Another strategy we are adopting is to bring in the short-term intervention of people in relevant professions like the building industry in collaboration with our international partners. We will have a meeting this weekend. There are a lot of professionals in the building industry who have indicated interest in our dream. The commission will provide professional certificates for people who will pass through this training to be the interim disability accessibility experts. They will provide the necessary technical advice. They will provide technical support for all of these places designed to provide accessibility facilities. Some of them will do the construction of some of these accessibility facilities. So, in the interim, we are going to do this. But our long-term dream is to come up with a national disability degree programme. Five universities have already indicated interest to partner with the commission for the commencement of accessibility engineering course in Nigerian universities. The schools are Nasarawa State University, Keffi, Federal University Lafia, University of Jos, Plateau State, Usman Danfodio University, Sokoto, and Nnamdi Azikiwe University, Awka. They have indicated interest to pioneer the courses in Nigeria. Right now, the commission has gotten the services of a consultant to draft the curriculum so that we can seek the appropriate approval of the Minister of Education through the National University Education Commission (NUC) to enable us come up with this degree programme in our tertiary institutions. Our dream is that in the next five years, we should be able to have experts who are skilled in provision of accessibility facilities so that they can become independent consultant for accessibility disability.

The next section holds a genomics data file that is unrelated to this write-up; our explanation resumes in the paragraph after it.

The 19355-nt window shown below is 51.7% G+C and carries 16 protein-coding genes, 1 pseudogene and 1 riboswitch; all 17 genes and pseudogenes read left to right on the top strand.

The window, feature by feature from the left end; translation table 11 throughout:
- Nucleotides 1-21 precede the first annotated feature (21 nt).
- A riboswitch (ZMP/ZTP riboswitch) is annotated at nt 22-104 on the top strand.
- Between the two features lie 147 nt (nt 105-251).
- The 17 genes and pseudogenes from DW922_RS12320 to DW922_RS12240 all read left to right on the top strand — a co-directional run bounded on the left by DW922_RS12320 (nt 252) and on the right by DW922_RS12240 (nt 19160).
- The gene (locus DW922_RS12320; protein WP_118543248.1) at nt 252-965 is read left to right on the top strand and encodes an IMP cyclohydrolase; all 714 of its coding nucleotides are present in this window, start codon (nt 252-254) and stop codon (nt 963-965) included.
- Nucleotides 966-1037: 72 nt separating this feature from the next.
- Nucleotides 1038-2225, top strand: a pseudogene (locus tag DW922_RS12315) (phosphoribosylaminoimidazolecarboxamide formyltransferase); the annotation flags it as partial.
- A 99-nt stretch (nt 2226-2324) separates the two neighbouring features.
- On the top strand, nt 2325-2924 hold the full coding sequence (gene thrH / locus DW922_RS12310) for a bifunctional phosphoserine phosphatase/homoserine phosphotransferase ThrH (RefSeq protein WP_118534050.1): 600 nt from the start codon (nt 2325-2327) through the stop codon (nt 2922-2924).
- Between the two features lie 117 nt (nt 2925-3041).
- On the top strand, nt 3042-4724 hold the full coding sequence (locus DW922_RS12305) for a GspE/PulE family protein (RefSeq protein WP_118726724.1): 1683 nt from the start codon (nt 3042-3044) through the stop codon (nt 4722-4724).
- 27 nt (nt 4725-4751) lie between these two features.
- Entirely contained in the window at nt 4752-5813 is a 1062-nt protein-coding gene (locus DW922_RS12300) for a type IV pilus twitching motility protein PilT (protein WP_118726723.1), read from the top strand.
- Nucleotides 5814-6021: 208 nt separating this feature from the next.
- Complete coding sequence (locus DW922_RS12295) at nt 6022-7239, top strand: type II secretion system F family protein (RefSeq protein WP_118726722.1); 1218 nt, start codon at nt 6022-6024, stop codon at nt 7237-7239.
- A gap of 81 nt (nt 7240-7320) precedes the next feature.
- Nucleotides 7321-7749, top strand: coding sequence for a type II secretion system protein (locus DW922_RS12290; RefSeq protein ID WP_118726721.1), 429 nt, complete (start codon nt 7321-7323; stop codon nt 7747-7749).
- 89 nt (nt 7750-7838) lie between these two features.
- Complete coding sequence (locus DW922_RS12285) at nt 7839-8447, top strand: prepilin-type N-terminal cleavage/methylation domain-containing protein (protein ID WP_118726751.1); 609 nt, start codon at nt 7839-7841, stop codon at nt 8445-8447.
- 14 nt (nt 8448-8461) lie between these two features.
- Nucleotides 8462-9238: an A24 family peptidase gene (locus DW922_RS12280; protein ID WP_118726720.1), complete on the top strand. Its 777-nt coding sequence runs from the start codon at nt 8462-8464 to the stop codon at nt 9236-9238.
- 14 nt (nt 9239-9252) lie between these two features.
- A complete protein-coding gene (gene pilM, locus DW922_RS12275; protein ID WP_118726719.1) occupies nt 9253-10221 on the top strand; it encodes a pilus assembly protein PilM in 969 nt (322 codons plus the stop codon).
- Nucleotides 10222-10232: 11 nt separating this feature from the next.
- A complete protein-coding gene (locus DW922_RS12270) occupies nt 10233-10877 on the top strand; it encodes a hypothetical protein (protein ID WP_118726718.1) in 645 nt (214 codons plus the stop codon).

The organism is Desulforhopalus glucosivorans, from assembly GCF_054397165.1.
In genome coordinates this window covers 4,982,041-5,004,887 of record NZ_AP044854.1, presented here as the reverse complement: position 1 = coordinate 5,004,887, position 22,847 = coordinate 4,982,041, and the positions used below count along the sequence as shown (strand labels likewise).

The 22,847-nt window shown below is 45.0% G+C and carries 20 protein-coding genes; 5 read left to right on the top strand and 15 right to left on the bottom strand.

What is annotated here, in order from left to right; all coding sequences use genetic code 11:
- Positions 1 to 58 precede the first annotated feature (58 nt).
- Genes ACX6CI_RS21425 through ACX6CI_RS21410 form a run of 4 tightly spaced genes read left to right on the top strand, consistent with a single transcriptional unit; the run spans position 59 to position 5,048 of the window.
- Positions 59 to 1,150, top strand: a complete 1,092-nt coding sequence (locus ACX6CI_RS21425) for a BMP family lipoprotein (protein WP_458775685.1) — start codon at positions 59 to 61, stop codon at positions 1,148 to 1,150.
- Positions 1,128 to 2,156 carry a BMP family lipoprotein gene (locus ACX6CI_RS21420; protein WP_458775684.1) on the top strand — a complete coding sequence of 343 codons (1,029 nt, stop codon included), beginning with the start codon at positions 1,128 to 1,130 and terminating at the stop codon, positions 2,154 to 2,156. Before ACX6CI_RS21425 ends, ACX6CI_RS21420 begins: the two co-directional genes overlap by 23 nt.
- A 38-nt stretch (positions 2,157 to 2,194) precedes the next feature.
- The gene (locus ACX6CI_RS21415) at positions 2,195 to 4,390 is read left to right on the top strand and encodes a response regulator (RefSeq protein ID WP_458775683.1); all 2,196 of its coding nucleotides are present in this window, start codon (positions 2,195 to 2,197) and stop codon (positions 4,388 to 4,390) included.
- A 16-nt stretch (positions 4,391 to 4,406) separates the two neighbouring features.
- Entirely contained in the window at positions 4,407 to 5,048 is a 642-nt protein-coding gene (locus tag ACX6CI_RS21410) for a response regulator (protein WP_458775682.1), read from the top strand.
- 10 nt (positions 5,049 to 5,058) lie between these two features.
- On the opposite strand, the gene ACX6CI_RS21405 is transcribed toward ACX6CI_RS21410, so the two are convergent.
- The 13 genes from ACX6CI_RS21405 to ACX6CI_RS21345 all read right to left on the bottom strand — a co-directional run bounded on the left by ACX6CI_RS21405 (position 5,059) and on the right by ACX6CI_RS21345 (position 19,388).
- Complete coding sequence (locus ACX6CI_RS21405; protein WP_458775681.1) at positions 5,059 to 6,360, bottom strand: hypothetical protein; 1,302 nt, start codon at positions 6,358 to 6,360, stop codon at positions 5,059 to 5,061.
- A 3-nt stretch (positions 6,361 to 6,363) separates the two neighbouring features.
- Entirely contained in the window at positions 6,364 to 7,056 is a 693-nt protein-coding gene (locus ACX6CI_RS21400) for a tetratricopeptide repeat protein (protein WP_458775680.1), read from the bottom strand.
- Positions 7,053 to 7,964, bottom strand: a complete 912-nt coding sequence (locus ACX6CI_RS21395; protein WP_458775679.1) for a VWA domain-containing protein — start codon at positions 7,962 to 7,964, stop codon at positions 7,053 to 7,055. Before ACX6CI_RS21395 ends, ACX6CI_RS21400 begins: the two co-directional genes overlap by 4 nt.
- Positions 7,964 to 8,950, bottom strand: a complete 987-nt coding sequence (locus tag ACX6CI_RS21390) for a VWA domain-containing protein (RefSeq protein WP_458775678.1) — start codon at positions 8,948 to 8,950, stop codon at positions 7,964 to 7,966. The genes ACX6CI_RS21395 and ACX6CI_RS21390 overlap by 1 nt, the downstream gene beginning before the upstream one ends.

How many persons with disabilities do we have in the country?

We have approximately 35.5 million Nigerians with disabilities across the 774 local government areas in the country.

Which state has the highest number of persons with disabilities?

Kano State has the highest number of PWDs, followed by Lagos State. When you look around today, the number of persons with disabilities increases on a daily basis because of the accidents on the road and banditry  in the North.  We had a small programme in the North East to find out the challenges they are facing, most especially the casualties of Boko Haram incidents among others. We discovered that a lot of people were disabled because of the atrocities of the insurgents. They continue to plant improvise bombs and other devices. Some people have been amputated. The sounds of gunshots and bombs have made a lot of people to go deaf. So, the challenges are enormous in these places. What we did was to partner with the North East Development Commission (NEDC), to provide some assistive devices. Right now the distribution of artificial limbs is on in the six state in the North East. So, when you look around, you will see the challenges the people continue to face. Every day, we hear of one accident or the other. A lot of them will be amputated. We keep receiving a lot of requests for medical assistance from those amputated. Some diseases like diabetes, cancer and other things continue to disturb persons with disabilities. This is disturbing because the numbers keep growing on a daily basis.

Do you have a partnership with the Federal Road Safety Corps (FRSC) to ensure that the number reduces through campaigns?

We are collaborating with the Federal Road Safety Corps to issue special drivers licenses. That is class J. If you look at a driver’s license with class J, it is for persons with disabilities, which is to enable them drive safely. We have different classes with disabilities and we continue to enlighten them on safety measures. So, when you look around today you will see that they are trying their best but you know that it is not easy to change the minds of these drivers, as some of them when they are on the road they drive recklessly.

Abuse of persons with disabilities is on the increase. What are you doing to address the problem?